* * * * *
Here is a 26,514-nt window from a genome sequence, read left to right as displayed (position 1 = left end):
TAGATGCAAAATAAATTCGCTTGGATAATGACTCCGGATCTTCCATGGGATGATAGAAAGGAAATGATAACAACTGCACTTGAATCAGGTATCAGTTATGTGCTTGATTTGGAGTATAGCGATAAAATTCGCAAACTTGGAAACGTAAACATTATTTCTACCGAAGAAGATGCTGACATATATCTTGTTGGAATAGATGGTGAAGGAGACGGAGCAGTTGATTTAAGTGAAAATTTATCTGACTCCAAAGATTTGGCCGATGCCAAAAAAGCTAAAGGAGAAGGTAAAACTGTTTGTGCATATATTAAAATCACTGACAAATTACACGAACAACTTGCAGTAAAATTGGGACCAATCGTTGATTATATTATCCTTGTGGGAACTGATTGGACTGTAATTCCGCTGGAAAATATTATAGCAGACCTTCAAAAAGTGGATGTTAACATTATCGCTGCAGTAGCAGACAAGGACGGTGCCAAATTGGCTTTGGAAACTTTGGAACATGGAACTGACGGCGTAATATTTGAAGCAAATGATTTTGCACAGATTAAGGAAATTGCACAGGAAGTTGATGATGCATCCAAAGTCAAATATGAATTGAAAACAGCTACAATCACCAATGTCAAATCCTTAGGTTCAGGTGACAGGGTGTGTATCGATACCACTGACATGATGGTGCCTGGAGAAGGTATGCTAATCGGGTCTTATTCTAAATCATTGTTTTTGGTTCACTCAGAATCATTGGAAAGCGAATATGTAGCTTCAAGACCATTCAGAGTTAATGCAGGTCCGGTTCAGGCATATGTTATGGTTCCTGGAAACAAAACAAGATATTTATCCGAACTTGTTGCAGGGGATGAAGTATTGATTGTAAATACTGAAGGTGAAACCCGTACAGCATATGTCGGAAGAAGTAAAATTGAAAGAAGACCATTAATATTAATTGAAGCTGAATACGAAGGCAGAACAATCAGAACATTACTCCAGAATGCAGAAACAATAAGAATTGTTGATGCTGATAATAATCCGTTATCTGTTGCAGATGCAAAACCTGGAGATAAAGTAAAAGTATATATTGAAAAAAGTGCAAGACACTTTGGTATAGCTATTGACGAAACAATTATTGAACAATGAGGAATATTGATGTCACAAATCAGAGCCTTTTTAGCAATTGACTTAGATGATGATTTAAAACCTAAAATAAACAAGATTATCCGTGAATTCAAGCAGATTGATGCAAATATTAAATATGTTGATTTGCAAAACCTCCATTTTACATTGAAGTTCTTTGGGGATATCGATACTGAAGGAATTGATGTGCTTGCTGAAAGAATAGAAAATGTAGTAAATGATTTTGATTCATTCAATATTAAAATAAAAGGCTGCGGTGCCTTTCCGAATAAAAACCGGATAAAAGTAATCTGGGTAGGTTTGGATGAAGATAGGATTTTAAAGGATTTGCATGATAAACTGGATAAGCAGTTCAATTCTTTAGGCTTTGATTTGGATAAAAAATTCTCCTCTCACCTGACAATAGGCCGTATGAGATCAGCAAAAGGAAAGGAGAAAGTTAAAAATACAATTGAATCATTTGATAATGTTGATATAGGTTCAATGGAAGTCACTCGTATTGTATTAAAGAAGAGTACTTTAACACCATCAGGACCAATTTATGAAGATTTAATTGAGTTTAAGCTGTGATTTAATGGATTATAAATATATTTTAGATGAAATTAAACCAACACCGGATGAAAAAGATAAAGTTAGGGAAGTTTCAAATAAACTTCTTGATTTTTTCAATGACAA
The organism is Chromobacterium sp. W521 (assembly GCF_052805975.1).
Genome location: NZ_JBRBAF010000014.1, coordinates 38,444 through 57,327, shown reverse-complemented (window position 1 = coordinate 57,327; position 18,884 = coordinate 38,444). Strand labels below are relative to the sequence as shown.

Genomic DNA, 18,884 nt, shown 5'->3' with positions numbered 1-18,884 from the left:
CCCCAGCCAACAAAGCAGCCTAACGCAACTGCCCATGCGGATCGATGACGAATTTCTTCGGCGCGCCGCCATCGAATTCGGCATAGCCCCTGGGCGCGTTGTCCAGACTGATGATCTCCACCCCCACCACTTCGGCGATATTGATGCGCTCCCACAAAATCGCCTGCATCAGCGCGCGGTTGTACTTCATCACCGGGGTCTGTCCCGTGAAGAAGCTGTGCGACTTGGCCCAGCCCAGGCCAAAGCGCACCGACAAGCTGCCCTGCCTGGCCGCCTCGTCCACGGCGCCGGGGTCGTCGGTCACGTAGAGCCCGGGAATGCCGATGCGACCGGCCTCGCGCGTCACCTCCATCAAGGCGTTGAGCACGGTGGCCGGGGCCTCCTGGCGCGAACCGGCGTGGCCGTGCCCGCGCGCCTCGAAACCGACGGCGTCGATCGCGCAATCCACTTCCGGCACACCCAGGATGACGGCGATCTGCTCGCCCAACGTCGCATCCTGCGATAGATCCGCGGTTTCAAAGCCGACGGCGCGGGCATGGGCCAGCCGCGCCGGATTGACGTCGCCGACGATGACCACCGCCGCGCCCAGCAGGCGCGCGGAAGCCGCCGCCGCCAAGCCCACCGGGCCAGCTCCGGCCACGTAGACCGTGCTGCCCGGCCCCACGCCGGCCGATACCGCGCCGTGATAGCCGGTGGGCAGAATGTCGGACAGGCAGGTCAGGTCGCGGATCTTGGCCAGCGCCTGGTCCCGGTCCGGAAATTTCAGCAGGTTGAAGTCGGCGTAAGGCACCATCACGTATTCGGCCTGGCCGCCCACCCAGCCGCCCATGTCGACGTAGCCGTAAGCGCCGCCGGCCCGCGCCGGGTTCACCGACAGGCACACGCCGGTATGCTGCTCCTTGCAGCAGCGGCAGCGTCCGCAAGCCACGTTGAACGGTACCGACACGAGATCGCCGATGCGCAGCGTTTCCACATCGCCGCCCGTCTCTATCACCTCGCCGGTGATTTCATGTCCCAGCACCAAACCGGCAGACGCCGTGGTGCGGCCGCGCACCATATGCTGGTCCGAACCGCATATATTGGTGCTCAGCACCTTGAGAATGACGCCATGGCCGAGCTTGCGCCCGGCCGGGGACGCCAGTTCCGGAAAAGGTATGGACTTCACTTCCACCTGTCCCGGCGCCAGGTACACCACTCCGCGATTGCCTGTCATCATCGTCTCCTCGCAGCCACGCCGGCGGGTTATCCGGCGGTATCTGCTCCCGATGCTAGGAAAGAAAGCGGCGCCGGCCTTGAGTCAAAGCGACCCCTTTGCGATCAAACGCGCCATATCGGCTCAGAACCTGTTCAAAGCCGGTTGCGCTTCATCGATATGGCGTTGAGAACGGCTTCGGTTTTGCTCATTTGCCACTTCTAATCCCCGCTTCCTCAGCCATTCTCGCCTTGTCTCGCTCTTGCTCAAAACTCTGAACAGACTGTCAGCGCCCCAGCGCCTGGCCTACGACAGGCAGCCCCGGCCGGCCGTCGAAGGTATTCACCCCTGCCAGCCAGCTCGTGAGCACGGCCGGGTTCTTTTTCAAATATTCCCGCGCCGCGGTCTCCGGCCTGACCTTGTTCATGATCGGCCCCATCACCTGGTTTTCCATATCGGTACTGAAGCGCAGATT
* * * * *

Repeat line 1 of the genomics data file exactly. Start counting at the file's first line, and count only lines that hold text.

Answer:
Here is a 26,514-nt window from a genome sequence, read left to right as displayed (position 1 = left end):